Sleeping on Jupiter opens with two jolting acts of violence. In the first, a young girl sees her father killed and her family divided when their village is raided by soldiers. In the second, three middle aged holidaymakers witness a young woman being attacked by two men as she stands on a railway platform. What follows is a series of interlinked stories which come together in the fictional Indian town of Jarmuli, over a period of five days.
Over the course of this brief but powerful novel, we meet Badal, a temple guide who is in love with a young man who helps out at a tea stall; Nomi, a vulnerable but spiky young woman who is in Jarmuli ostensibly to research locations for a documentary; Suraj, her photographer, a jaded forty-something whose marriage is breaking down; and three friends in their sixties, Gouri, Vidya and Latika, who are in the town for their first ever joint holiday. Although they do not realise it, the characters cross paths repeatedly, allowing Roy to construct a narrative which explores the underlying aggression she sees in Indian culture, from the psychological scars of separatist conflict to the threat of violence that faces women every time they enter public space.
It is the story of Nomi, in particular, which allows Roy to explore her overarching themes. Separated from her family after her father is killed by soldiers, she is taken, along with other young girls, to live in an ashram presided over by a charismatic guru. Here, she and the other girls are subjected to systematic abuse, with Nomi singled out for special attention. After escaping, she is sent to live with foster parents in Oslo.
Nomi’s experiences in childhood set her apart from the mainstream of Indian society, and this otherness is highlighted by her appearance. Her slightly ragged appearance, with coloured, braided hair and multiple piercings, is an obvious sign, but there is something deeper too. Encountering her on the train to Jarmuli, the three holidaymakers note that she has ‘a pointed face, like a deer’s’; later, Suraj’s first impression of her is that she resembles ‘an animal that might prove unpredictable’. Her fractured childhood is also evidenced in her speech; her accent is difficult to place, ‘as if she had no sure identity’, whilst she speaks only ‘a faltering Hindi’. By returning to Jarmuli, she is hoping to discover some connection which will help her to understand her past, but she finds that there is an unspoken agreement to ignore the troublesome aspects of recent history. Locals will eulogise about the ancient temples which dominate the town, revered as symbols of Indian civilisation, but no-one will speak of the ashram or what went on there.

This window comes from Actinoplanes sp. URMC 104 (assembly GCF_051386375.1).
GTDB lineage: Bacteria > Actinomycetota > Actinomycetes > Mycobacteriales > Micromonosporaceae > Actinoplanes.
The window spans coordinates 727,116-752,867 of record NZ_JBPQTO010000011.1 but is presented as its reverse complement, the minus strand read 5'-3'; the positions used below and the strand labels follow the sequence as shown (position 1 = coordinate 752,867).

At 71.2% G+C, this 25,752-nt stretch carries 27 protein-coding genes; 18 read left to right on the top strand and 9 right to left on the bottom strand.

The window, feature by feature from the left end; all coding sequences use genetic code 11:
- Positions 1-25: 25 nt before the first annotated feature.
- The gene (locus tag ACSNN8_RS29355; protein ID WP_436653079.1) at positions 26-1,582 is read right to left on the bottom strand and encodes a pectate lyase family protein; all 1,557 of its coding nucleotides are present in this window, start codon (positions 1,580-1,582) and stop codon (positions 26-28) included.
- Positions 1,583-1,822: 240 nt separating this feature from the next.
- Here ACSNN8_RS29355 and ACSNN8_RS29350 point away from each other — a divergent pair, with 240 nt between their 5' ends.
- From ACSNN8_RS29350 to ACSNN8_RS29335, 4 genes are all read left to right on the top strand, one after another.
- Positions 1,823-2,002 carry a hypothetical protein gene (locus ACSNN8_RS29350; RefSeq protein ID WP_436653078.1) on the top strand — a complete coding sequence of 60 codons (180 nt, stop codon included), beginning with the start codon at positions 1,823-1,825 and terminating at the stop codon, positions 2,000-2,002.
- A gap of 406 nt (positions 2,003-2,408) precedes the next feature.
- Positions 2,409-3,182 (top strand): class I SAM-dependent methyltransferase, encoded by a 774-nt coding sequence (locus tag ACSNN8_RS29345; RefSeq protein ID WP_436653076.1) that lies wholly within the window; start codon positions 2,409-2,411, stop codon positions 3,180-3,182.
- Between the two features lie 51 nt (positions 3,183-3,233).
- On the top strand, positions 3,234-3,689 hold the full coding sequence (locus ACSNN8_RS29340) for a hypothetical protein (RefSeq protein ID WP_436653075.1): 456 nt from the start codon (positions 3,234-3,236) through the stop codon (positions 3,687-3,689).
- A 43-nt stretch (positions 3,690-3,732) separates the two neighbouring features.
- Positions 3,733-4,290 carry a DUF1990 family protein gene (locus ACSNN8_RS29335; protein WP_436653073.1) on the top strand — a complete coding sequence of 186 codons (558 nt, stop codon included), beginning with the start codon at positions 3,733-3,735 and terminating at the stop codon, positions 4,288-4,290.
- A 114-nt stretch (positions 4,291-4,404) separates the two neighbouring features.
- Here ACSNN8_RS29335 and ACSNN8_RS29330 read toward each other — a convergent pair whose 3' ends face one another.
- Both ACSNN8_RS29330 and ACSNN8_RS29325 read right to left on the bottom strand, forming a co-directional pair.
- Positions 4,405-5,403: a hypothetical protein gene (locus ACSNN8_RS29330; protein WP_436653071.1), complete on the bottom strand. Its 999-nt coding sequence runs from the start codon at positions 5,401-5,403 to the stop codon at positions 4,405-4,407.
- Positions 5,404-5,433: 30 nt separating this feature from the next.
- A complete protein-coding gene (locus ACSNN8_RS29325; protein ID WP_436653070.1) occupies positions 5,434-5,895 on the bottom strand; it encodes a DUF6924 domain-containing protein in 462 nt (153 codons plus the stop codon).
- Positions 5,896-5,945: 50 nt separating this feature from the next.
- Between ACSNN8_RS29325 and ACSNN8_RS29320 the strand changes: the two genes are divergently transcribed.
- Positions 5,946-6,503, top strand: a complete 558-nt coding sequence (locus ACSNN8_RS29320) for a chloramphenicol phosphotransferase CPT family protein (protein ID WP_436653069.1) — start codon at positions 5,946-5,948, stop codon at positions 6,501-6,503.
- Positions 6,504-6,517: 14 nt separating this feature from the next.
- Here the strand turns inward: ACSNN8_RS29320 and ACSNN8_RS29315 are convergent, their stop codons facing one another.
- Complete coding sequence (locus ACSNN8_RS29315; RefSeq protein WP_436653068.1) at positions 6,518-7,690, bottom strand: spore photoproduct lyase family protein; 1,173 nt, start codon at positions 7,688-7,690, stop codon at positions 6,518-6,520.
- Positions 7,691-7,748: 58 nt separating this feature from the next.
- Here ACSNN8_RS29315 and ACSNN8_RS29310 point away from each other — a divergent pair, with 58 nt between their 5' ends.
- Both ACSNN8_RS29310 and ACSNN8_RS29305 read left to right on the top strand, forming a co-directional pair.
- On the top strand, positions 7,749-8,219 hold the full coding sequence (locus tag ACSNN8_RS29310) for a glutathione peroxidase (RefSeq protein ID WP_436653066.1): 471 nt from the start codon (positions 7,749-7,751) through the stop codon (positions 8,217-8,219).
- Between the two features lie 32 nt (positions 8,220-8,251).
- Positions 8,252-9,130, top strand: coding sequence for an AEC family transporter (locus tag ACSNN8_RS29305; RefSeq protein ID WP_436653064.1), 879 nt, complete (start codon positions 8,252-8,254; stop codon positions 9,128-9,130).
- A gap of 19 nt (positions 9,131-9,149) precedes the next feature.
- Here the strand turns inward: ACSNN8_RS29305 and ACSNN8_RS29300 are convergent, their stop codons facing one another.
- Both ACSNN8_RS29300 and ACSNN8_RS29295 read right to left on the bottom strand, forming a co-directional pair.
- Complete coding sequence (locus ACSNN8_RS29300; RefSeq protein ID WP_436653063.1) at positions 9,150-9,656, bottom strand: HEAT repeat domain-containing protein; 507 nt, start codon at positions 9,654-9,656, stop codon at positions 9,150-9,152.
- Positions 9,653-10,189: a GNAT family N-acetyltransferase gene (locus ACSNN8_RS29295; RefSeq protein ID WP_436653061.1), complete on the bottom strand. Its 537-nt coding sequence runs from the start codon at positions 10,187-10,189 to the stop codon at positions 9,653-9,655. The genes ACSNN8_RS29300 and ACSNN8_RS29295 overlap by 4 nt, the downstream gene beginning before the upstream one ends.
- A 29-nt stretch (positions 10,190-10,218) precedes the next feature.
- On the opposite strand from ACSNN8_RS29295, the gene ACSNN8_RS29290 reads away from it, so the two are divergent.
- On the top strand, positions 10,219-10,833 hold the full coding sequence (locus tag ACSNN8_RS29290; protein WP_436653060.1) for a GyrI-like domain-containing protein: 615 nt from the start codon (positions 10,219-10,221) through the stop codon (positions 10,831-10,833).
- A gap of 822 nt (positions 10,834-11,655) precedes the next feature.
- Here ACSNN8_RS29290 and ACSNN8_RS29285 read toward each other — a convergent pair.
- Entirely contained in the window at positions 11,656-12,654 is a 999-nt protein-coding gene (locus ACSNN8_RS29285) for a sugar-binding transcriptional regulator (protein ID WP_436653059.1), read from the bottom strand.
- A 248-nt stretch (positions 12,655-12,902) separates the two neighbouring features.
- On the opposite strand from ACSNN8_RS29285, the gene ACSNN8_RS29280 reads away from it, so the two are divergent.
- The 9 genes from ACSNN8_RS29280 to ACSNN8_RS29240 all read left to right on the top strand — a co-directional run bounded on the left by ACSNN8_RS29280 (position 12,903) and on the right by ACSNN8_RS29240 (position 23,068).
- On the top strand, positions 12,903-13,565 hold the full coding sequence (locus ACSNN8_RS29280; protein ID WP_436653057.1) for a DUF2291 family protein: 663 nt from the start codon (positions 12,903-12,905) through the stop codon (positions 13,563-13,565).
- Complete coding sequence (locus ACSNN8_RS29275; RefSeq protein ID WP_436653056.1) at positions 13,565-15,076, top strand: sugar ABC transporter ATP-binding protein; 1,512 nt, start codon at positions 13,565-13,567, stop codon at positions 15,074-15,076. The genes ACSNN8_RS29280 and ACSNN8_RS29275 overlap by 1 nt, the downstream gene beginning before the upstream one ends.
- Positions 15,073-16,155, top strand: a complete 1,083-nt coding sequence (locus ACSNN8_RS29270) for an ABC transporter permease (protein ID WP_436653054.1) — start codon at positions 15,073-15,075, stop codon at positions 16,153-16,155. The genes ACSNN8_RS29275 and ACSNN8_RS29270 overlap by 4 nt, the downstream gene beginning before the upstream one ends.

Roy also examines the role of the male gaze in policing behaviour. Throughout Sleeping on Jupiter, men ‘leer’ at female characters who transgress unwritten codes of behaviour. Latika’s attempts to buy alcohol at a street market meet with hostile attention while from the start, Nomi is singled out for her clothes; Badal refuses her entrance to a temple, deeming her attire inappropriate, and she is followed through the streets of the town by a monk. Even at the temple of the sun, with its ancient erotic statuary, she finds that men whistle and stare provoked by her appearance. This violence is even extended to certain other men; Badal sees a young man being beaten in the street by two men who have picked him up.
Along with this atmosphere of violence, memory is a key theme throughout the novel. Nomi’s formative years have been scorched with fire; although she ‘scrapes and scrapes’ at her mind, the landscape of her past has been devastated, psychologically and physically. There are impressions of trauma and violence (‘a sound that made my teeth fall off’), but nothing concrete to hold on to. Nomi is not the only character afflicted by memory gaps. Gouri is affected by what appears to be the early stages of Alzheimer’s disease, which frequently leaves her disorientated, ‘as if her brain had termites tunnelling through it’. It could be argued that some of these gaps are rather convenient: a way of forgetting troublesome details, and ensuring a harmonious present.
Sleeping on Jupiter is a discomforting novel, which touches on child abuse, war crimes and male violence against women, and Roy is able to create compelling characters and sub-plots within a tight word count. Although the main emotional thrust of the novel is provided by Nomi, and she is the only character to have substantial attention paid to her back story, the characters around her are still multi-faceted and engaging. There is a certain amount of serendipity involved in the way the characters interlink, but in the crowded streets of Jarmuli, this doesn’t feel too forced. On the downside, Roy avoids using narrative omniscience, which leads to some loose ends from the reader’s point of view: we never find out what happens to the ashram or the guru after Nomi leaves, for example, and there is a definite lack of resolution to the various story arcs. There is an argument that Sleeping On Jupiter could benefit from a couple of extra chapters, as the ending leaves several characters’ stories hanging, and this could hold it back when it comes to the Booker Prize judging.
Any Cop?: Sleeping on Jupiter is an unsettling and occasionally upsetting read, worth taking on for the quality of Anuradha Roy’s writing. On the downside, the ending comes a little too quickly, leaving questions unanswered.